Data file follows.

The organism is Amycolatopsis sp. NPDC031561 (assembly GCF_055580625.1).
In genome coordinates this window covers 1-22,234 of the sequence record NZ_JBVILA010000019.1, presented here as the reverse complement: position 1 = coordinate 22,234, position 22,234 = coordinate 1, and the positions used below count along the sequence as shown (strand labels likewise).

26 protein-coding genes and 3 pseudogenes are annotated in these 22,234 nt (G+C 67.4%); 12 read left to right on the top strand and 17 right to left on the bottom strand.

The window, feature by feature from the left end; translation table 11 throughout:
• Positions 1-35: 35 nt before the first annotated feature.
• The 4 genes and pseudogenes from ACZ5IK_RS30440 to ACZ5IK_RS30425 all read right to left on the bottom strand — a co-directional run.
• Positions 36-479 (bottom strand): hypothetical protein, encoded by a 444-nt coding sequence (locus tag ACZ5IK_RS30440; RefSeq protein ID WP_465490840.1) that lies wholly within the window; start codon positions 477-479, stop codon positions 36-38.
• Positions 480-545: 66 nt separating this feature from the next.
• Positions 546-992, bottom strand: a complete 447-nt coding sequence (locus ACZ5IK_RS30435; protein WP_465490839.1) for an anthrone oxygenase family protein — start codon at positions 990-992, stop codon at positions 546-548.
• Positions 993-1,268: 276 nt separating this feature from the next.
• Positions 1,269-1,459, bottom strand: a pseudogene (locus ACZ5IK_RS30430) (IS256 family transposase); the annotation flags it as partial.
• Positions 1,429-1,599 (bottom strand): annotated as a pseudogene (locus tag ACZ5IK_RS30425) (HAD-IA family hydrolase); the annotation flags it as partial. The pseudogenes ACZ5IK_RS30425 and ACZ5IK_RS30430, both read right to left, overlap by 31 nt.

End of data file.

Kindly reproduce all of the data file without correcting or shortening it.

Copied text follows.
The organism is Amycolatopsis sp. NPDC031561 (assembly GCF_055580625.1).
In genome coordinates this window covers 1-22,234 of the sequence record NZ_JBVILA010000019.1, presented here as the reverse complement: position 1 = coordinate 22,234, position 22,234 = coordinate 1, and the positions used below count along the sequence as shown (strand labels likewise).

26 protein-coding genes and 3 pseudogenes are annotated in these 22,234 nt (G+C 67.4%); 12 read left to right on the top strand and 17 right to left on the bottom strand.

The window, feature by feature from the left end; translation table 11 throughout:
• Positions 1-35: 35 nt before the first annotated feature.
• The 4 genes and pseudogenes from ACZ5IK_RS30440 to ACZ5IK_RS30425 all read right to left on the bottom strand — a co-directional run.
• Positions 36-479 (bottom strand): hypothetical protein, encoded by a 444-nt coding sequence (locus tag ACZ5IK_RS30440; RefSeq protein ID WP_465490840.1) that lies wholly within the window; start codon positions 477-479, stop codon positions 36-38.
• Positions 480-545: 66 nt separating this feature from the next.
• Positions 546-992, bottom strand: a complete 447-nt coding sequence (locus ACZ5IK_RS30435; protein WP_465490839.1) for an anthrone oxygenase family protein — start codon at positions 990-992, stop codon at positions 546-548.
• Positions 993-1,268: 276 nt separating this feature from the next.
• Positions 1,269-1,459, bottom strand: a pseudogene (locus ACZ5IK_RS30430) (IS256 family transposase); the annotation flags it as partial.
• Positions 1,429-1,599 (bottom strand): annotated as a pseudogene (locus tag ACZ5IK_RS30425) (HAD-IA family hydrolase); the annotation flags it as partial. The pseudogenes ACZ5IK_RS30425 and ACZ5IK_RS30430, both read right to left, overlap by 31 nt.